Council members for the city of Charlotte, N.C., yesterday voted to approve a contract with Alcatel-Lucent to build a 700 MHz LTE network for its public-safety personnel that calls for the vendor to provide hosted access to an LTE core.

Charlotte was one of five regions of the country that had its 700 MHz broadband proposal approved to receive a grant from the Broadband Technology Opportunities Program (BTOP) program to fund the deployment of a dedicated LTE network to be used by first-responder agencies. Charlotte was granted almost $17 million in BTOP money for the project.

Yesterday’s decision marks the first public-safety LTE win for Alcatel-Lucent, one of the largest manufacturers of LTE network equipment for commercial carriers. Perhaps more significantly, the deal is the first public-safety LTE contract that calls for the vendor to provide LTE core services via a hosted model.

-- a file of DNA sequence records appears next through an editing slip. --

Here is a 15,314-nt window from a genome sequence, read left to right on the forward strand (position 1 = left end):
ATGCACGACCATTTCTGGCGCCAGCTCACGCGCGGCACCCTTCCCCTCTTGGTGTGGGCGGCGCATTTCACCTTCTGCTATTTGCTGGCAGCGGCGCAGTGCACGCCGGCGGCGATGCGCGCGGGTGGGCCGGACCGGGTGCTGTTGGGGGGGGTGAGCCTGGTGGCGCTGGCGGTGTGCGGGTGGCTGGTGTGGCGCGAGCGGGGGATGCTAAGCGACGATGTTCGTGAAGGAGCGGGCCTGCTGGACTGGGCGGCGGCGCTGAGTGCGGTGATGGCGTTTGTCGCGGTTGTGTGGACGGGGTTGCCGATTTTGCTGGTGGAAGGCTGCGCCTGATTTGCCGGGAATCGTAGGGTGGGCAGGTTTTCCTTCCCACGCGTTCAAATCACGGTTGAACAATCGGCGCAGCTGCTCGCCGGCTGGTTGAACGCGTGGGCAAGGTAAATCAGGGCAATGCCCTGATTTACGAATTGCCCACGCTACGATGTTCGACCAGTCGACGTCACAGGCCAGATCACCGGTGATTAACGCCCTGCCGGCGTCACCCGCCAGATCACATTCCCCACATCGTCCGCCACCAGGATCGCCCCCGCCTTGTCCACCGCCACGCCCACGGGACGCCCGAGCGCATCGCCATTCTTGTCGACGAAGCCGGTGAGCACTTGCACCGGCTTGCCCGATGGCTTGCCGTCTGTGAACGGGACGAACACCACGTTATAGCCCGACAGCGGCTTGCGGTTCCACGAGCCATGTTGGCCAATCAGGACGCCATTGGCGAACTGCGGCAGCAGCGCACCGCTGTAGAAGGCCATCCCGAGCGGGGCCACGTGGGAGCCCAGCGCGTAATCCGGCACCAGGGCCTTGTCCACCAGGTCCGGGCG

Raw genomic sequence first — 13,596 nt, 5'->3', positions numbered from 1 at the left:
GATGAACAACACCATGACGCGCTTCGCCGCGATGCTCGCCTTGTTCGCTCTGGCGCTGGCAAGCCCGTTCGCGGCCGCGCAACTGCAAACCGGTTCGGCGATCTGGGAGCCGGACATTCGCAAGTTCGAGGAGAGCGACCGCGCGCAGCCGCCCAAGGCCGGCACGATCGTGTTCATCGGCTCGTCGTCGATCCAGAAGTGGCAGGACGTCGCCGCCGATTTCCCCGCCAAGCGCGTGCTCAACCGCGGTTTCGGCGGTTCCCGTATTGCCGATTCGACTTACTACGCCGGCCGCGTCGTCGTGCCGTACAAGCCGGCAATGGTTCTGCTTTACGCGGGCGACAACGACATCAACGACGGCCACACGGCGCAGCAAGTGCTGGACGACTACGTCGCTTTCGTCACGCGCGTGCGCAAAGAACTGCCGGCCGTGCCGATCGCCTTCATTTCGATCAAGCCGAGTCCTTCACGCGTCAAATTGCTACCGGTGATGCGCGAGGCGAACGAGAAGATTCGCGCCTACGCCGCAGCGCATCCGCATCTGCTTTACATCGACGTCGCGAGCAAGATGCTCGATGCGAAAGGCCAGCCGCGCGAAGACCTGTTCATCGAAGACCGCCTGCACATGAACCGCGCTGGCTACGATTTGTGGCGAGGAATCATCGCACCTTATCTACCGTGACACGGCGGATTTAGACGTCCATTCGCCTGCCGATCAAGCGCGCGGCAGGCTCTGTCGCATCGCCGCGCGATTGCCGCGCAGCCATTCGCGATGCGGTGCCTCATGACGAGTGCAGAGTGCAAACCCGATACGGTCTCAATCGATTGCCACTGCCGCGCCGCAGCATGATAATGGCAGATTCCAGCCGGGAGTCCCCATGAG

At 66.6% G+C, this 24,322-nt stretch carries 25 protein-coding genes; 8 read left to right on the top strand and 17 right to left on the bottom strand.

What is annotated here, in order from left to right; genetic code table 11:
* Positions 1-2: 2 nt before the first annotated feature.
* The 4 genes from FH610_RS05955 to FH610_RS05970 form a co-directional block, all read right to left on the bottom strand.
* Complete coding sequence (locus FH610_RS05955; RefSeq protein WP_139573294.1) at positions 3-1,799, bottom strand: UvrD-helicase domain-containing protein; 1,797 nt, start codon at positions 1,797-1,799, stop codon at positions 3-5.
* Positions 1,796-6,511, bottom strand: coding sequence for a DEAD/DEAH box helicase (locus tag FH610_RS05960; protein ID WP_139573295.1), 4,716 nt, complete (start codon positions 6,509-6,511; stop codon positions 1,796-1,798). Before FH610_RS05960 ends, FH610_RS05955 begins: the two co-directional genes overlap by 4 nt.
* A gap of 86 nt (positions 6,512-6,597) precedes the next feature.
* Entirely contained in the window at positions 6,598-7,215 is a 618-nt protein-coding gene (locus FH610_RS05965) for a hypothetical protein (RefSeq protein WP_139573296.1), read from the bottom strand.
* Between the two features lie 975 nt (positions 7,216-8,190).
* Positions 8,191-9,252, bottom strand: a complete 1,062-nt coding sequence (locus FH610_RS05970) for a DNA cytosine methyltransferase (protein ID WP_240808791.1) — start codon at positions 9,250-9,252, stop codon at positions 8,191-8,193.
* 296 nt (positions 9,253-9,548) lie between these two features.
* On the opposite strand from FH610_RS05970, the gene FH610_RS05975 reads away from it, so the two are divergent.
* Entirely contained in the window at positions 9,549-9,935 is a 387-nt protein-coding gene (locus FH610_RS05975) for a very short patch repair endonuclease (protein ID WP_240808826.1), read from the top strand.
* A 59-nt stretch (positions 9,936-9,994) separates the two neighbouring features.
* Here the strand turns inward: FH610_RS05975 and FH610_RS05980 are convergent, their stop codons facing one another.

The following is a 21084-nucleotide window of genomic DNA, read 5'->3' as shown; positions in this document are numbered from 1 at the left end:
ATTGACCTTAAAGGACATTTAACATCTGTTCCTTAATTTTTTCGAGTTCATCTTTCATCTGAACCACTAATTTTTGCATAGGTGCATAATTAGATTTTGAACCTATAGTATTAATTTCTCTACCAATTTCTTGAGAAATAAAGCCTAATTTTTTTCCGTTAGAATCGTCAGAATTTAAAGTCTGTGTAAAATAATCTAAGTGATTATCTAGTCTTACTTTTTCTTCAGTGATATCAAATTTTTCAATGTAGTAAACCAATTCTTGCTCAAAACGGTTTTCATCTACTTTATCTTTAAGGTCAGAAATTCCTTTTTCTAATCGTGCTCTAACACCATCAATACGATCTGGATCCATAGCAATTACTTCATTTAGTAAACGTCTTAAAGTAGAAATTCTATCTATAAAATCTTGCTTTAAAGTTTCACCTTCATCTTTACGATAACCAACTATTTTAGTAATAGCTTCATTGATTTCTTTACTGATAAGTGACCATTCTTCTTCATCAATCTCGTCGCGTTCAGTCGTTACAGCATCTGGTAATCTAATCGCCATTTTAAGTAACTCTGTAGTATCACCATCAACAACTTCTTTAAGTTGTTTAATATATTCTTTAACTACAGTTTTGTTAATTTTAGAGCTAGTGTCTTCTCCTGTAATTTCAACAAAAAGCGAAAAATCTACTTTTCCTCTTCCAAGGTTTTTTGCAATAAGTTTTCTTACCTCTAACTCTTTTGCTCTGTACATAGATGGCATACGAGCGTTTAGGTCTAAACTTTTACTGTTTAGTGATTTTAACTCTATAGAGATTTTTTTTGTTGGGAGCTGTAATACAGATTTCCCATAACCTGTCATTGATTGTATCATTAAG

Because of massive capacity and expense associated with an LTE core, most in the public-safety sector believe it is not feasible for each first-responder entity wanting dedicated LTE connectivity to purchase and manage its own core. With this in mind, vendors are offering to host an LTE core on behalf of the public-safety entities, which allows them to avoid the upfront expense of buying a costly core or having to find and pay personnel to manage it.

“The hosted model takes a lot of the risk out of it for them and entrusts it to a vendor who manages networks as part of their core competency,” Morgan Wright, vice president of Alcatel-Lucent’s global public-safety segment, has said during a previous interview about the hosted model.